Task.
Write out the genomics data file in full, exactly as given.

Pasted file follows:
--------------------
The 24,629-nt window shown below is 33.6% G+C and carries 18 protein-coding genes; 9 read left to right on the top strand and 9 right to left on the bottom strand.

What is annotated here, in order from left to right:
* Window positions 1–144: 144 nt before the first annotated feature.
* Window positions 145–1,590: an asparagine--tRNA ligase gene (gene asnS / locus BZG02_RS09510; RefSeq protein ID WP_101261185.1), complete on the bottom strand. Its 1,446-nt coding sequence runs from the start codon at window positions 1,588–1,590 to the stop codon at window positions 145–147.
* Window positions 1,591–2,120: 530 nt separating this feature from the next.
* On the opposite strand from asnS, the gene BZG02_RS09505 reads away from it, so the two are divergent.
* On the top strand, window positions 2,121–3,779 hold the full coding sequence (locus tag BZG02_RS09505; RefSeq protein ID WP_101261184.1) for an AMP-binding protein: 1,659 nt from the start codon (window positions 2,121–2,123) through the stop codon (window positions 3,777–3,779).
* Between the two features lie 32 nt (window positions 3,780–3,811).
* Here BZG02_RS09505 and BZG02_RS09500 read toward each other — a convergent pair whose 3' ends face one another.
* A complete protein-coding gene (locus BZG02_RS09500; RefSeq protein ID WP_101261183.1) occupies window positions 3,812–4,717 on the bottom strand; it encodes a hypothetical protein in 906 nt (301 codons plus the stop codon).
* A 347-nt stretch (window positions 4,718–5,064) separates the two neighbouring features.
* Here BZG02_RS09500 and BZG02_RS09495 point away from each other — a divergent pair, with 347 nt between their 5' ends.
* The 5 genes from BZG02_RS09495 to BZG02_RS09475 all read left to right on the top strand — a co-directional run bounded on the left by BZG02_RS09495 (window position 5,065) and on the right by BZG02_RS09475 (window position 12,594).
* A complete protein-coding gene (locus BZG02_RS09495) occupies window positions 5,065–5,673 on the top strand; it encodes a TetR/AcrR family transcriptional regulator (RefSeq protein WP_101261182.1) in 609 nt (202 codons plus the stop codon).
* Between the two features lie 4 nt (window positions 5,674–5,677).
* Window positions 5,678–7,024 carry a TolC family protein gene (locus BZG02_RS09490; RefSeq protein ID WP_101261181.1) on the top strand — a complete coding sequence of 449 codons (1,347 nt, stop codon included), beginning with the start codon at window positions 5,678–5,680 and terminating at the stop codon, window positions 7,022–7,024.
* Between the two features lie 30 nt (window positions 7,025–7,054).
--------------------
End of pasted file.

The 24,629-nt window shown below is 33.6% G+C and carries 18 protein-coding genes; 9 read left to right on the top strand and 9 right to left on the bottom strand.

What is annotated here, in order from left to right:
* Window positions 1–144: 144 nt before the first annotated feature.
* Window positions 145–1,590: an asparagine--tRNA ligase gene (gene asnS / locus BZG02_RS09510; RefSeq protein ID WP_101261185.1), complete on the bottom strand. Its 1,446-nt coding sequence runs from the start codon at window positions 1,588–1,590 to the stop codon at window positions 145–147.
* Window positions 1,591–2,120: 530 nt separating this feature from the next.
* On the opposite strand from asnS, the gene BZG02_RS09505 reads away from it, so the two are divergent.
* On the top strand, window positions 2,121–3,779 hold the full coding sequence (locus tag BZG02_RS09505; RefSeq protein ID WP_101261184.1) for an AMP-binding protein: 1,659 nt from the start codon (window positions 2,121–2,123) through the stop codon (window positions 3,777–3,779).
* Between the two features lie 32 nt (window positions 3,780–3,811).
* Here BZG02_RS09505 and BZG02_RS09500 read toward each other — a convergent pair whose 3' ends face one another.
* A complete protein-coding gene (locus BZG02_RS09500; RefSeq protein ID WP_101261183.1) occupies window positions 3,812–4,717 on the bottom strand; it encodes a hypothetical protein in 906 nt (301 codons plus the stop codon).
* A 347-nt stretch (window positions 4,718–5,064) separates the two neighbouring features.
* Here BZG02_RS09500 and BZG02_RS09495 point away from each other — a divergent pair, with 347 nt between their 5' ends.
* The 5 genes from BZG02_RS09495 to BZG02_RS09475 all read left to right on the top strand — a co-directional run bounded on the left by BZG02_RS09495 (window position 5,065) and on the right by BZG02_RS09475 (window position 12,594).
* A complete protein-coding gene (locus BZG02_RS09495) occupies window positions 5,065–5,673 on the top strand; it encodes a TetR/AcrR family transcriptional regulator (RefSeq protein WP_101261182.1) in 609 nt (202 codons plus the stop codon).
* Between the two features lie 4 nt (window positions 5,674–5,677).
* Window positions 5,678–7,024 carry a TolC family protein gene (locus BZG02_RS09490; RefSeq protein ID WP_101261181.1) on the top strand — a complete coding sequence of 449 codons (1,347 nt, stop codon included), beginning with the start codon at window positions 5,678–5,680 and terminating at the stop codon, window positions 7,022–7,024.
* Between the two features lie 30 nt (window positions 7,025–7,054).